BP and the governors of the five Gulf Coast states announced plans Wednesday to funnel a promised $500 million in research funds through an organization run by the governors, not the nation’s scientific community.
As word leaked out before the announcement that politicians would have considerable control over the BP research money, scientists voiced fears that most of the grants would be doled out to institutions in the governors’ home states, raising the possibility of pork-barrel projects.
The announcement sought to allay such concerns: “Independent scientific research will be conducted at academic institutions primarily in the U.S. Gulf Coast states. However, appropriate partnerships with institutions based outside the U.S. gulf region will be welcome.”
It remains unclear if research organizations outside the Gulf Coast, such as the Woods Hole Oceanographic Institution in Massachusetts and the Scripps Institution of Oceanography in California, will be permitted to apply for grants on their own or will have to link up with local scientists.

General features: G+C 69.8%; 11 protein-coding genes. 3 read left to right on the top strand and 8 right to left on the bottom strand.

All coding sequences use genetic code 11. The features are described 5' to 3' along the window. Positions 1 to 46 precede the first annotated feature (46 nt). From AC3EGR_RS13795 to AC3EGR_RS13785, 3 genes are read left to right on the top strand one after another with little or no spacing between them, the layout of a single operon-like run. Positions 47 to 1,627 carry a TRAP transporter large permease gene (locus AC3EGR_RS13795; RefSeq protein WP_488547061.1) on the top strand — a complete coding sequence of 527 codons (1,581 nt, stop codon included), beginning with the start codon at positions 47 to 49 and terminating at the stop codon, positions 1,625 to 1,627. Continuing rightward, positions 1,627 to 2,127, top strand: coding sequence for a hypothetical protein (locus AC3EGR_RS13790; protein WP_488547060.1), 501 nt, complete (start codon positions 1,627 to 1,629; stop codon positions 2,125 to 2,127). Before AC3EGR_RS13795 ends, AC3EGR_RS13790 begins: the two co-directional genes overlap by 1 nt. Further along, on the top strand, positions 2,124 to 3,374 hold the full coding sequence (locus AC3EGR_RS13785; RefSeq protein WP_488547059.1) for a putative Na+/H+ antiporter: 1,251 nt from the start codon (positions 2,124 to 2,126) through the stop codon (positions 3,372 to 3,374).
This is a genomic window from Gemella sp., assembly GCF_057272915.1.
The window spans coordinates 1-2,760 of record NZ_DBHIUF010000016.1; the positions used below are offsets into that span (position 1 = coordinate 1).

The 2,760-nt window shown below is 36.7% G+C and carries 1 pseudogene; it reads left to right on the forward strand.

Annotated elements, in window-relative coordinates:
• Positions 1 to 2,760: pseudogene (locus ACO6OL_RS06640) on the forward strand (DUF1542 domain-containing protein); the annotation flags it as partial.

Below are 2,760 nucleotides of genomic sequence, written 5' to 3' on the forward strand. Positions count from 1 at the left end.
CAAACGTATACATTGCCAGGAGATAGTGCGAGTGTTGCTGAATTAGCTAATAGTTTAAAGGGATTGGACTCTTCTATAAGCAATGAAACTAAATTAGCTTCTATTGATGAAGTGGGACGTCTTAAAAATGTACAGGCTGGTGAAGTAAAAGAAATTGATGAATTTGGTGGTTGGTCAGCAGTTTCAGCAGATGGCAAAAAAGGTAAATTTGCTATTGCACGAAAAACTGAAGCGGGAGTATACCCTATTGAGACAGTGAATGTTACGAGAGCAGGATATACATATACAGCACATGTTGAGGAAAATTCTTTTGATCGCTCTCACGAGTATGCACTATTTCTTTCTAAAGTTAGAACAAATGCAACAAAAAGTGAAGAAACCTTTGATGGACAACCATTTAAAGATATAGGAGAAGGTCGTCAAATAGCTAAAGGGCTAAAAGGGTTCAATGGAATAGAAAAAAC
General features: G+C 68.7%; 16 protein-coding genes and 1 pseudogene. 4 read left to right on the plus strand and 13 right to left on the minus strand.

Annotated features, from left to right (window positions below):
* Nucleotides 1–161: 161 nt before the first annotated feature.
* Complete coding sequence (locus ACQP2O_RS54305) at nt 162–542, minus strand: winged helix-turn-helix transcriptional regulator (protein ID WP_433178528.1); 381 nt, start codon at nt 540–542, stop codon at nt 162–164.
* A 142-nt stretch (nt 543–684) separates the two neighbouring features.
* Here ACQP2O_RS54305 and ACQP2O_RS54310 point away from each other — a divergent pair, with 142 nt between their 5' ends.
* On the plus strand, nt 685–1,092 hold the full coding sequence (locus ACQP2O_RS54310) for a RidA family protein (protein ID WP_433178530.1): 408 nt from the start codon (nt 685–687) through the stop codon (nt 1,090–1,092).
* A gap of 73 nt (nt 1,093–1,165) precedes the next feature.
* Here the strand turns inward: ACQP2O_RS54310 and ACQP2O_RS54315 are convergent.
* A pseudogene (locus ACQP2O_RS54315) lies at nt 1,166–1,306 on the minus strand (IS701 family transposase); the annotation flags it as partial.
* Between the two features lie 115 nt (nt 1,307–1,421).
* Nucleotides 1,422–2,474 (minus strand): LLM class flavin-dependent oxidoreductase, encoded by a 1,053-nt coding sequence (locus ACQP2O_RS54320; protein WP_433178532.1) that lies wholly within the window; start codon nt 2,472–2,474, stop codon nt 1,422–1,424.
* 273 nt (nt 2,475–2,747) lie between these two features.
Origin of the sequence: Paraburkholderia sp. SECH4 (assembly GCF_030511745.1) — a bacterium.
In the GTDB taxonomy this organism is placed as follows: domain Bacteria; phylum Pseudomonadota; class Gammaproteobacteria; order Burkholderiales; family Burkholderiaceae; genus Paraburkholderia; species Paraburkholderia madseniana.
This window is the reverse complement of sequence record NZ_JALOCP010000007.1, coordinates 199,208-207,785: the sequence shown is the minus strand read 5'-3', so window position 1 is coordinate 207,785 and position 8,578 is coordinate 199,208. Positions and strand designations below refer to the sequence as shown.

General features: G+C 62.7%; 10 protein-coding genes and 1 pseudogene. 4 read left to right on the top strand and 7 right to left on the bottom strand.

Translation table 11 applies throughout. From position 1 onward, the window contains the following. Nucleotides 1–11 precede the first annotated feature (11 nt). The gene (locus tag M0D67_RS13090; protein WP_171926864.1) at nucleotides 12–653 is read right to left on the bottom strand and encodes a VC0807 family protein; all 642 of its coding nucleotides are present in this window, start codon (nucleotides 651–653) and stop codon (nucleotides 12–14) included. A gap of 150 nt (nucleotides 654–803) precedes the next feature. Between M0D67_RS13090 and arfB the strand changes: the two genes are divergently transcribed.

The fund, called the Gulf of Mexico Research Initiative, will be administered by a coalition of the governors of Texas, Louisiana, Mississippi, Alabama and Florida to study the environmental and health effects of the BP oil spill. All grant applications will undergo a peer-review process, BP and the governors’ group said.
The research initiative will focus on five major areas, including the study of chemical dispersants used to break up the oil, the effects of the spill on gulf ecosystems and the study of technological developments that could aid in future offshore spill response.